Now I’ll be the first to admit that the delightful word “Canoodling” doesn’t strictly speaking have anything to do with canoes. Of obscure origin, possibly an english dialect word meaning “foolish lover,” the first recorded use was in 1859. But Valentine’s Day is coming up fast, so putting etymology aside for the moment, it’s an evocative way to introduce all of the romantic associations of canoes. In the latter years of the 19th century and the early years of the 20th, a canoe offered sweethearts a pleasant and chaperone-free means to be alone for a time. Almost any waterfront park had a canoe livery where couples could get on the water and escape prying eyes and ears.
As well as being a vehicle for lovers, the canoe is also a theme for romance, and you don’t have to look very far, or spend much time at all on ebay, to come up with images like this Valentine’s postcard, mailed in 1911 to one Miss Ermina Evertts of Wellsburg, NY. Our young lady has just burst through a large paper heart in her birchbark canoe, heavily loaded with a cargo of flowers. Perhaps she ran into the heart because she was too busy reading the book on her lap instead of looking where she was paddling? She also appears to have put on her makeup in the dark, or at least her lipstick. Best of all though is the heart pierced by cupid’s arrow that hangs from a dainty ribbon on the right side of the card.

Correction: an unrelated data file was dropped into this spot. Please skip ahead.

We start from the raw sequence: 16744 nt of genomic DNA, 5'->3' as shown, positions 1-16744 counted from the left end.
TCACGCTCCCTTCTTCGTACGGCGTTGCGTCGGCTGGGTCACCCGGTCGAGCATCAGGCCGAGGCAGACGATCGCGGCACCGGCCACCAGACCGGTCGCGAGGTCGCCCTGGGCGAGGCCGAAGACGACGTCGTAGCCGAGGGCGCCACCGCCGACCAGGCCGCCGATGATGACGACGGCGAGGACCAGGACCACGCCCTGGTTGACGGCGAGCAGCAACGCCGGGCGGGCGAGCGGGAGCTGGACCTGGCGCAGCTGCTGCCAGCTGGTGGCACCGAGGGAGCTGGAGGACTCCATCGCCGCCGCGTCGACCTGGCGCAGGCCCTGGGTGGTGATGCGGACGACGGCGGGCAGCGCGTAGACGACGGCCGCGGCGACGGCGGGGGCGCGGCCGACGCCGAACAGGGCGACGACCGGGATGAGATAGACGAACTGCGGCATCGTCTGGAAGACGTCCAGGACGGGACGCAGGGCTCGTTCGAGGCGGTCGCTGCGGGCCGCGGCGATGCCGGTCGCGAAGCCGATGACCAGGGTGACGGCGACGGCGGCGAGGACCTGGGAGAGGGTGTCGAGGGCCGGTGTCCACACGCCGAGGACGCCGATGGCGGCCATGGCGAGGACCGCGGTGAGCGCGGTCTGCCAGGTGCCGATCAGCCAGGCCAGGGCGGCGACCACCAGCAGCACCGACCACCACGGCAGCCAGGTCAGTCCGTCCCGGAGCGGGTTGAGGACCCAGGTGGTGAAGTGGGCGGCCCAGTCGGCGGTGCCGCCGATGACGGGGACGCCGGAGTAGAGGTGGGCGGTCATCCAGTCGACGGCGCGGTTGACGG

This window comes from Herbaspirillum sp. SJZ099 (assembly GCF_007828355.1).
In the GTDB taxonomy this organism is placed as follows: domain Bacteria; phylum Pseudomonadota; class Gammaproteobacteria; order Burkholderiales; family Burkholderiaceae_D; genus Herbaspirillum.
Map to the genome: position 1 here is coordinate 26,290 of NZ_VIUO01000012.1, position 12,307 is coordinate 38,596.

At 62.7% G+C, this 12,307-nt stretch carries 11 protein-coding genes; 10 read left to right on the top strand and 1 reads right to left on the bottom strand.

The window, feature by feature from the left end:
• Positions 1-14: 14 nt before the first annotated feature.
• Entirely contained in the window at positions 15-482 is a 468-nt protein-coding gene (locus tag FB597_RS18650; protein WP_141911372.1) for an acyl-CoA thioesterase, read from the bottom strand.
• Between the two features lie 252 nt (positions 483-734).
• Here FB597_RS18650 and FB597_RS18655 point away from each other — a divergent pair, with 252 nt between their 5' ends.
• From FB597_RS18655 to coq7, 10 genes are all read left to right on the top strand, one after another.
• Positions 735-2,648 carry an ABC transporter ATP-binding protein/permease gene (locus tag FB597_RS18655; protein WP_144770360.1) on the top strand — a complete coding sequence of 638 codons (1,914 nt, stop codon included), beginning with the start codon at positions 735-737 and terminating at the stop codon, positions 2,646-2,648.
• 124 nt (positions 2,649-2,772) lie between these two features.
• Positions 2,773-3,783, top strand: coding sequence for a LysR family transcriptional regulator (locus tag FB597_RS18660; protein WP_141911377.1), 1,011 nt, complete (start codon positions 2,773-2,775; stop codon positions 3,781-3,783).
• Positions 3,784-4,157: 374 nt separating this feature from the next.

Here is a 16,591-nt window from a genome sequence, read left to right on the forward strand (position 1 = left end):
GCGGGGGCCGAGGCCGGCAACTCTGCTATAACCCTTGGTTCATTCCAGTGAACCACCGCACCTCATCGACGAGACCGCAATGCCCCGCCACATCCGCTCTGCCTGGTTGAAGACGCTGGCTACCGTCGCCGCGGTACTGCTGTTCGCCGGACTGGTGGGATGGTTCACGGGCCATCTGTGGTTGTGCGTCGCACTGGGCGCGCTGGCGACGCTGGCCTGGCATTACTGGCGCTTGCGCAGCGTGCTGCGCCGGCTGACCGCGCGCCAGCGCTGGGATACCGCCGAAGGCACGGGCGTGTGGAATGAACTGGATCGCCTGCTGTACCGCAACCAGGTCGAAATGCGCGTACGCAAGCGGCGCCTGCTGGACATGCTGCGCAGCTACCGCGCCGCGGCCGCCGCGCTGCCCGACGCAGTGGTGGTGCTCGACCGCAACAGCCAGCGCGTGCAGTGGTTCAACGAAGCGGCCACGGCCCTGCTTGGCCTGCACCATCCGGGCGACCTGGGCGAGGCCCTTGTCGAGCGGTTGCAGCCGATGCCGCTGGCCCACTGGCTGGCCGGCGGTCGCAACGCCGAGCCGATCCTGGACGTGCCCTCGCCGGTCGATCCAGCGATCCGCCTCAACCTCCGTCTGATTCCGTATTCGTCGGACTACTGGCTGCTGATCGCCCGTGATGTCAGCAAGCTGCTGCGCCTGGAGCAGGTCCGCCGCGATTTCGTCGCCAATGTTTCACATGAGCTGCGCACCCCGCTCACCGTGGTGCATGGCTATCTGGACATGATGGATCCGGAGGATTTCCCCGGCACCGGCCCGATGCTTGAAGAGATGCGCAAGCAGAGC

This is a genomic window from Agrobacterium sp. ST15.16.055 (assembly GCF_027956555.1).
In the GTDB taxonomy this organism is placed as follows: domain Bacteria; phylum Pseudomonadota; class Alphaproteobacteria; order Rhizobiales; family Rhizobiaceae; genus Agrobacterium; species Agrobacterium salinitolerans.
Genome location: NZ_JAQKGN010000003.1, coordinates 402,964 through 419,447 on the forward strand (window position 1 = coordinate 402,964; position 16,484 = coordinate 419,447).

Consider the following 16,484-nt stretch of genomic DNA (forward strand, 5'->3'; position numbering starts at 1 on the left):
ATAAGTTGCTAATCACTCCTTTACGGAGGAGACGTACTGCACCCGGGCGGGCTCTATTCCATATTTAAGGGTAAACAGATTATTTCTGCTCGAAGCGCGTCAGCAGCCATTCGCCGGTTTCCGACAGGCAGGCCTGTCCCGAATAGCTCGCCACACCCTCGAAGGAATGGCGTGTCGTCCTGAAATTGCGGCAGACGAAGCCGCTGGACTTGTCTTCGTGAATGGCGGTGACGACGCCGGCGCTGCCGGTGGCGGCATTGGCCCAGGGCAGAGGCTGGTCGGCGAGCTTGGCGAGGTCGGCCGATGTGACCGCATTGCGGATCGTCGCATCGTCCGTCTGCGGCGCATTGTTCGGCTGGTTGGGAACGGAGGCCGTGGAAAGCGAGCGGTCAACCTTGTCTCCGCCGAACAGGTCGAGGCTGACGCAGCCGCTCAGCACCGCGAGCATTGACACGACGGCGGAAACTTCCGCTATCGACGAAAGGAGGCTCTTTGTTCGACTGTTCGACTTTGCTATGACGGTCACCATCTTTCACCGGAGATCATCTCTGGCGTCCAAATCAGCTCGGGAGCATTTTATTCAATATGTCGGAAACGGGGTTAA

It’s still a little cold for real canoeing, at least here in Peterborough where there’s ice on the river, but this February 14th we can at least go for a paddle in our hearts. Happy Valentine’s Day from the Canadian Canoe Museum.